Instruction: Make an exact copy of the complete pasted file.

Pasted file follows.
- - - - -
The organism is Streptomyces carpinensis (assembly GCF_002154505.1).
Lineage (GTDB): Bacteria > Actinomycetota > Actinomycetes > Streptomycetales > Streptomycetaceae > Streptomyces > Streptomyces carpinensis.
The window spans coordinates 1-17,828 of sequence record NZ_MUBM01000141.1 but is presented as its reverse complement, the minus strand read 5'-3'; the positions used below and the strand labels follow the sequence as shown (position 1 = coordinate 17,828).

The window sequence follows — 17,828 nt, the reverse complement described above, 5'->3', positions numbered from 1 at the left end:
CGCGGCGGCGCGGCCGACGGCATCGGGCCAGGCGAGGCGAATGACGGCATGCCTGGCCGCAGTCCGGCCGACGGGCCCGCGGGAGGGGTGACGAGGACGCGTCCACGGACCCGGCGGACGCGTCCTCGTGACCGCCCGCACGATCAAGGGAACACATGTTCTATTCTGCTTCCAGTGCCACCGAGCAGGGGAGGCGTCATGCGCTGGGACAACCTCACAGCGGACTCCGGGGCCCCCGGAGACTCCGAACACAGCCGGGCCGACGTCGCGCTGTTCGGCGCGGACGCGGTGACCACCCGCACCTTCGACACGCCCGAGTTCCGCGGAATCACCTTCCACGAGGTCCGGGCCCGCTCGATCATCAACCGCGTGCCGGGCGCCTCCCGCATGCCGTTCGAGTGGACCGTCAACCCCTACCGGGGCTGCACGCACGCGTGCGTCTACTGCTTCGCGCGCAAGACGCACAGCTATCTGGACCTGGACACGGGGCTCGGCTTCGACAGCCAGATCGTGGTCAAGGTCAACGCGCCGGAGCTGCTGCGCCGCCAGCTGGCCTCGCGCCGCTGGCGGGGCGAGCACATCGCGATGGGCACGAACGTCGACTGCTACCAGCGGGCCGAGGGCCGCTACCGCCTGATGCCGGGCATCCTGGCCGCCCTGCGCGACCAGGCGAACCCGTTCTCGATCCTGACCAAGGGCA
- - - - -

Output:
The organism is Streptomyces carpinensis (assembly GCF_002154505.1).
Lineage (GTDB): Bacteria > Actinomycetota > Actinomycetes > Streptomycetales > Streptomycetaceae > Streptomyces > Streptomyces carpinensis.
The window spans coordinates 1-17,828 of sequence record NZ_MUBM01000141.1 but is presented as its reverse complement, the minus strand read 5'-3'; the positions used below and the strand labels follow the sequence as shown (position 1 = coordinate 17,828).

The window sequence follows — 17,828 nt, the reverse complement described above, 5'->3', positions numbered from 1 at the left end:
CGCGGCGGCGCGGCCGACGGCATCGGGCCAGGCGAGGCGAATGACGGCATGCCTGGCCGCAGTCCGGCCGACGGGCCCGCGGGAGGGGTGACGAGGACGCGTCCACGGACCCGGCGGACGCGTCCTCGTGACCGCCCGCACGATCAAGGGAACACATGTTCTATTCTGCTTCCAGTGCCACCGAGCAGGGGAGGCGTCATGCGCTGGGACAACCTCACAGCGGACTCCGGGGCCCCCGGAGACTCCGAACACAGCCGGGCCGACGTCGCGCTGTTCGGCGCGGACGCGGTGACCACCCGCACCTTCGACACGCCCGAGTTCCGCGGAATCACCTTCCACGAGGTCCGGGCCCGCTCGATCATCAACCGCGTGCCGGGCGCCTCCCGCATGCCGTTCGAGTGGACCGTCAACCCCTACCGGGGCTGCACGCACGCGTGCGTCTACTGCTTCGCGCGCAAGACGCACAGCTATCTGGACCTGGACACGGGGCTCGGCTTCGACAGCCAGATCGTGGTCAAGGTCAACGCGCCGGAGCTGCTGCGCCGCCAGCTGGCCTCGCGCCGCTGGCGGGGCGAGCACATCGCGATGGGCACGAACGTCGACTGCTACCAGCGGGCCGAGGGCCGCTACCGCCTGATGCCGGGCATCCTGGCCGCCCTGCGCGACCAGGCGAACCCGTTCTCGATCCTGACCAAGGGCA